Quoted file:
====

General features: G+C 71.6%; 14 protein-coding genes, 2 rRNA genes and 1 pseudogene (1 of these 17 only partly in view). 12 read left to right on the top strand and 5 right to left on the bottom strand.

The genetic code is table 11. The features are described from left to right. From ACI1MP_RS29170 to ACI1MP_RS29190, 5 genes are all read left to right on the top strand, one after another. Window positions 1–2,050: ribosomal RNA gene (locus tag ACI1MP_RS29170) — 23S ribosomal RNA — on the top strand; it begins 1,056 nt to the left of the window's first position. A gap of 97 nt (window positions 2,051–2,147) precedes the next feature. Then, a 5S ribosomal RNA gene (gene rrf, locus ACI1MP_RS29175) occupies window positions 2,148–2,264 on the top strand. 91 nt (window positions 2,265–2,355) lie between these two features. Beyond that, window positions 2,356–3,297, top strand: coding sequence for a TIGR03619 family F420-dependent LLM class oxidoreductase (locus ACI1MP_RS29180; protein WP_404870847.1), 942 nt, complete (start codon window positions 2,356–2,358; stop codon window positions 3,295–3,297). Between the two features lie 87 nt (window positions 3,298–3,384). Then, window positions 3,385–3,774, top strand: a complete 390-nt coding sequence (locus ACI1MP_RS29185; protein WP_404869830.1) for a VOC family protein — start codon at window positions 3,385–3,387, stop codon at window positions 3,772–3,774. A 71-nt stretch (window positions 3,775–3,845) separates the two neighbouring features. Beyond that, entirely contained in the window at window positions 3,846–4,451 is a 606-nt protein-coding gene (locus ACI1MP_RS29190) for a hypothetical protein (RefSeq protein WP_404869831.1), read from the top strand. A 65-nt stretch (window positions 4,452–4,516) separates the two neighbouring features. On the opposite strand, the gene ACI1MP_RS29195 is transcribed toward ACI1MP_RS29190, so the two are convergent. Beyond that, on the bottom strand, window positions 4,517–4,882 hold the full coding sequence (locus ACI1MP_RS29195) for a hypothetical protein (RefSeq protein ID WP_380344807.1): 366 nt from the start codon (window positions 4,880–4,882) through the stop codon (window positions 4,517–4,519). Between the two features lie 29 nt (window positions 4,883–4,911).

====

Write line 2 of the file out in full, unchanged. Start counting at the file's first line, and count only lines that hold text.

The genetic code is table 11. The features are described from left to right. From ACI1MP_RS29170 to ACI1MP_RS29190, 5 genes are all read left to right on the top strand, one after another. Window positions 1–2,050: ribosomal RNA gene (locus tag ACI1MP_RS29170) — 23S ribosomal RNA — on the top strand; it begins 1,056 nt to the left of the window's first position. A gap of 97 nt (window positions 2,051–2,147) precedes the next feature. Then, a 5S ribosomal RNA gene (gene rrf, locus ACI1MP_RS29175) occupies window positions 2,148–2,264 on the top strand. 91 nt (window positions 2,265–2,355) lie between these two features. Beyond that, window positions 2,356–3,297, top strand: coding sequence for a TIGR03619 family F420-dependent LLM class oxidoreductase (locus ACI1MP_RS29180; protein WP_404870847.1), 942 nt, complete (start codon window positions 2,356–2,358; stop codon window positions 3,295–3,297). Between the two features lie 87 nt (window positions 3,298–3,384). Then, window positions 3,385–3,774, top strand: a complete 390-nt coding sequence (locus ACI1MP_RS29185; protein WP_404869830.1) for a VOC family protein — start codon at window positions 3,385–3,387, stop codon at window positions 3,772–3,774. A 71-nt stretch (window positions 3,775–3,845) separates the two neighbouring features. Beyond that, entirely contained in the window at window positions 3,846–4,451 is a 606-nt protein-coding gene (locus ACI1MP_RS29190) for a hypothetical protein (RefSeq protein WP_404869831.1), read from the top strand. A 65-nt stretch (window positions 4,452–4,516) separates the two neighbouring features. On the opposite strand, the gene ACI1MP_RS29195 is transcribed toward ACI1MP_RS29190, so the two are convergent. Beyond that, on the bottom strand, window positions 4,517–4,882 hold the full coding sequence (locus ACI1MP_RS29195) for a hypothetical protein (RefSeq protein ID WP_380344807.1): 366 nt from the start codon (window positions 4,880–4,882) through the stop codon (window positions 4,517–4,519). Between the two features lie 29 nt (window positions 4,883–4,911).